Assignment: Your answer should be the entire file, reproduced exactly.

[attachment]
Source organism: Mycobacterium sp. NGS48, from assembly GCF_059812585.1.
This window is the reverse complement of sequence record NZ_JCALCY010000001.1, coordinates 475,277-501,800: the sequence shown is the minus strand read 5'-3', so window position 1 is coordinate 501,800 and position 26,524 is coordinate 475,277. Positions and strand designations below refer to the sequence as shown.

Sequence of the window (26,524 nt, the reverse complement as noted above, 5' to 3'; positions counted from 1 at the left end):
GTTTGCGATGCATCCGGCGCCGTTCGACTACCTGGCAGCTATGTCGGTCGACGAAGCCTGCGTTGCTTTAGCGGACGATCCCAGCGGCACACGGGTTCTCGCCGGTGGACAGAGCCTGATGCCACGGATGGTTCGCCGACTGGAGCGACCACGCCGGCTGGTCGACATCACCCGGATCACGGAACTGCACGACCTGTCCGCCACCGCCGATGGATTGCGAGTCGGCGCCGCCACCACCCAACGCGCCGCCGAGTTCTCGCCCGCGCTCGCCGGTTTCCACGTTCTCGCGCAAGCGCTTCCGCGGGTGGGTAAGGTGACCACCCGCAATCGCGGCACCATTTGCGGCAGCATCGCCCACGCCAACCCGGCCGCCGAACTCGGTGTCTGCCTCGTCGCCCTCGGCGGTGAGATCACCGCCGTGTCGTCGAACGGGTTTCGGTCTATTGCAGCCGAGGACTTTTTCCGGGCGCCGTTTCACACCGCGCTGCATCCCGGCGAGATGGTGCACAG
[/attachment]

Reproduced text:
Source organism: Mycobacterium sp. NGS48, from assembly GCF_059812585.1.
This window is the reverse complement of sequence record NZ_JCALCY010000001.1, coordinates 475,277-501,800: the sequence shown is the minus strand read 5'-3', so window position 1 is coordinate 501,800 and position 26,524 is coordinate 475,277. Positions and strand designations below refer to the sequence as shown.

Sequence of the window (26,524 nt, the reverse complement as noted above, 5' to 3'; positions counted from 1 at the left end):
GTTTGCGATGCATCCGGCGCCGTTCGACTACCTGGCAGCTATGTCGGTCGACGAAGCCTGCGTTGCTTTAGCGGACGATCCCAGCGGCACACGGGTTCTCGCCGGTGGACAGAGCCTGATGCCACGGATGGTTCGCCGACTGGAGCGACCACGCCGGCTGGTCGACATCACCCGGATCACGGAACTGCACGACCTGTCCGCCACCGCCGATGGATTGCGAGTCGGCGCCGCCACCACCCAACGCGCCGCCGAGTTCTCGCCCGCGCTCGCCGGTTTCCACGTTCTCGCGCAAGCGCTTCCGCGGGTGGGTAAGGTGACCACCCGCAATCGCGGCACCATTTGCGGCAGCATCGCCCACGCCAACCCGGCCGCCGAACTCGGTGTCTGCCTCGTCGCCCTCGGCGGTGAGATCACCGCCGTGTCGTCGAACGGGTTTCGGTCTATTGCAGCCGAGGACTTTTTCCGGGCGCCGTTTCACACCGCGCTGCATCCCGGCGAGATGGTGCACAG